Netflix, Hulu, Univision now: Streaming service offer choice, savings

If mention of the Norwegian Blue “pining for the fjords” elicits a smile, then the new comedy streaming service Seeso is for you.

The Monty Python’s Flying Circus sketch about a dead parrot has never looked better, now that NBCUniversal Digital Enterprises has put its considerable resources behind remastering the classic BBC comedy series. But Seeso, which launched in January for $3.99 a month, has more in mind than offering golden oldies and fresh content from new comedians curated by the folks at Upright Citizens Brigade.

In January, it live-streamed a comedy showcase, The Guest List: Live From the Barrel House in San Francisco.

“We want to build direct-to-consumer channels for the first time in NBCUniversal’s history, and we wanted to do so in a way that catered to the taste of consumers,” said Evan Shapiro, NBCU executive vice president of digital enterprises.

Streaming services via over-the-top devices such as Apple TV or Roku are picking up steam. The biggest, including Netflix, Hulu and Amazon Prime, now are producing original content to complement a vast array of TV and movie choices.

These options exist because many people are tired of paying more than $100 for dozens of cable TV channels they never watch, as part of a traditional bundle. Streaming apps allow customers to pick and choose exactly what they want, although for now, there are limits. NFL football, for example, is not part of the CBS All Access app, which runs $5.99 a month.

And, $5.99 a month here and $3.99 there can really add up. Nonetheless, streaming is increasingly popular. Some 41 percent of U.S. homes have access to subscription-based video-on-demand services, such as Netflix, according to a 2015 Nielsen Total Audience Report.

41 percent of U.S. households subscribe to on-demand video services

Netflix has more than 75 million subscribers and recently announced it would provide more than 600 hours of original content in fiscal 2016, which puts it on par with networks like ABC and NBC.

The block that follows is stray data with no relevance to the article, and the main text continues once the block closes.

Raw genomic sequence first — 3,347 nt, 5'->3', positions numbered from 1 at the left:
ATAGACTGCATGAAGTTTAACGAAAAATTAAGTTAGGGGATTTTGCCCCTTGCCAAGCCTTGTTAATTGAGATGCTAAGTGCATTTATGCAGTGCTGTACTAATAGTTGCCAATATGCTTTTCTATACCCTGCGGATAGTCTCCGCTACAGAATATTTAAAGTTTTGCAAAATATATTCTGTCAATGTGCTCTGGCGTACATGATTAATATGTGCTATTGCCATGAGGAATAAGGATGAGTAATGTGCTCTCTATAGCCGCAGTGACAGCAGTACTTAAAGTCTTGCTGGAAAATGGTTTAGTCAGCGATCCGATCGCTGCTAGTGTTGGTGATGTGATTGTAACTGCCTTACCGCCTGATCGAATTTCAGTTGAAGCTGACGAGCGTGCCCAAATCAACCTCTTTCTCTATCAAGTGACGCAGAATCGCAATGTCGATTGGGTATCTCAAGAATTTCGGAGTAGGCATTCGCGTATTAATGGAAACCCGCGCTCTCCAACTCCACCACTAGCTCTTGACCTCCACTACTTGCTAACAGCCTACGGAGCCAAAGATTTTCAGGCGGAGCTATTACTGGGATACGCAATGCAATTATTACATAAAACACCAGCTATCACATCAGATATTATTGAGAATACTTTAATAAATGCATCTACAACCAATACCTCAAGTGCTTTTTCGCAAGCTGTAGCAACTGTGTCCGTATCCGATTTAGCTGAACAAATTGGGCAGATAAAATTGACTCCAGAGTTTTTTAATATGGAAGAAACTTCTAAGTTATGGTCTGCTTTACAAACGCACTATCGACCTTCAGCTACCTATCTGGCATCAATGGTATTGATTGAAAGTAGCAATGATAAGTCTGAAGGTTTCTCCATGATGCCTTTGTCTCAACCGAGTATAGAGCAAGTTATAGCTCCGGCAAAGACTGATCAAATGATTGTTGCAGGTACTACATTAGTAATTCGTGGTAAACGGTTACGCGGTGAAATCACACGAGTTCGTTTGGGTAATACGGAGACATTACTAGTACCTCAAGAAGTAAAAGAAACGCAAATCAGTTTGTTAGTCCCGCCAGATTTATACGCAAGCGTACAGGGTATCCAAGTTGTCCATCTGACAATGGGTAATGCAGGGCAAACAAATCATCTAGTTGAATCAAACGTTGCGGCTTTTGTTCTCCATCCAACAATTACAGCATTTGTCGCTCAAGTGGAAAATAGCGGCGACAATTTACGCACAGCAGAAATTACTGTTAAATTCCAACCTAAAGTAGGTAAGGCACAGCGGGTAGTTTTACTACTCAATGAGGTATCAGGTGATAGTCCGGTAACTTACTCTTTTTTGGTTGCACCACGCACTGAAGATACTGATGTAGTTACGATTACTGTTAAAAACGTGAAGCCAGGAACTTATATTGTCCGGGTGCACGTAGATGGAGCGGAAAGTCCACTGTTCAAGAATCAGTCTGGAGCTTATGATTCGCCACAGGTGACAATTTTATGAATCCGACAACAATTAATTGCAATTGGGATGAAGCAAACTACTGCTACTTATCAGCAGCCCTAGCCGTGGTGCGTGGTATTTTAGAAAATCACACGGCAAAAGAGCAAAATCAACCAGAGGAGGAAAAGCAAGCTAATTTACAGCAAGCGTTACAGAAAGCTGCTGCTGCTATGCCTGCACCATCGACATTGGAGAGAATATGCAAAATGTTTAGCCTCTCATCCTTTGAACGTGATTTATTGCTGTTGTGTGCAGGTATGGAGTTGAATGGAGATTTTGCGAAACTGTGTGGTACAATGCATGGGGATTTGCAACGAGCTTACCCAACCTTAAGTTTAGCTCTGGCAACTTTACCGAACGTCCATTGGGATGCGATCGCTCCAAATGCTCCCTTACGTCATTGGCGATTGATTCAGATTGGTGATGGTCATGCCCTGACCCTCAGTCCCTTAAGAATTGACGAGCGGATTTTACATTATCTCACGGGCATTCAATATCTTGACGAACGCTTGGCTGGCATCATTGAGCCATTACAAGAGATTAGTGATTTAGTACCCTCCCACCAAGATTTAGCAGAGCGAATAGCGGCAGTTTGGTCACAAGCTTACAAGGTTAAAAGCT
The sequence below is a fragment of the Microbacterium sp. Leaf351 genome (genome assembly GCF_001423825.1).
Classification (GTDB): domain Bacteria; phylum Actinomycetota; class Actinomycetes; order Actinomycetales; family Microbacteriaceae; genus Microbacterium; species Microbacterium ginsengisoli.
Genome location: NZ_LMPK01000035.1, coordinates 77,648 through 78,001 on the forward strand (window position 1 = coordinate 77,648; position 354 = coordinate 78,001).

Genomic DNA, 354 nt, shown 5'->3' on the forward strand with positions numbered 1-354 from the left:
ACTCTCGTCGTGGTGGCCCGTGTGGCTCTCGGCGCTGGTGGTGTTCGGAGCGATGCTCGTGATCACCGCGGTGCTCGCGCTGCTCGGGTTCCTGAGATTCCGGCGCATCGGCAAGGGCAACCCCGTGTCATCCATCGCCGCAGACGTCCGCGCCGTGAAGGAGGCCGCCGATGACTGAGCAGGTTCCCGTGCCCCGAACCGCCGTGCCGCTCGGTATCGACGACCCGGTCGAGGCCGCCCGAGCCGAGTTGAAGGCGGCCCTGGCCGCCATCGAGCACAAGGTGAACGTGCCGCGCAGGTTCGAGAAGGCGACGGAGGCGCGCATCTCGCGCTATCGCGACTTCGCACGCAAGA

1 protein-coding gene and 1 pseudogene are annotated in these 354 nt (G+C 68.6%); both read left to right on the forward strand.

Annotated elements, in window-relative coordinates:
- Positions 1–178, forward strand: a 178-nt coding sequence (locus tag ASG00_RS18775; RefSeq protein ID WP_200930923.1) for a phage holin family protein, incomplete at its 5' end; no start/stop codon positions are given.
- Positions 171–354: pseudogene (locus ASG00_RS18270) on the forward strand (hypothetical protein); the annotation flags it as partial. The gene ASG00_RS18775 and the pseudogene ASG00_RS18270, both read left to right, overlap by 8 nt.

Consumers have much from which to choose with the surge in stand-alone versions of former cable-only and broadcast networks such as HBO Now and CBS All Access.

Other niche products include CrunchyRoll (ad-free, no-contract anime streaming for $6.95 monthly), Lucas Oil Racing (prices vary from $4.99 to $6.99 a month for myriad American Spring Boat races, car races and a feature aptly named “Crash Corner”) and Univision Communications’ $5.99-a-month streaming of its broadcast Univision and UniMas Spanish-language networks.

Smithsonian Earth, which launched in November, offers stand-alone, advertisement-free content in high definition and Ultra HD resolution. It’s $3.99 a month and, like most streaming services, offers a free trial subscription.

Like stories about illicit affairs or evil twins? Or perhaps evil twins having illicit affairs? Lifetime Movie Club is available, commercial-free, for $3.99 a month online, via Roku and on iOS devices. Offerings include “Stalked By My Doctor” and “Bad Sister.”

The next-generation user streams content or uses a second screen while watching TV. A survey of more than 11,000 such users showed they liked comedy, so “you want to fish where the fish are,” Shapiro said.

In developing products such as Seeso, it’s not the demographics as much as the psychographics – focusing on the “how” not the “who” in the lifestyle of the consumer – that counts, he added.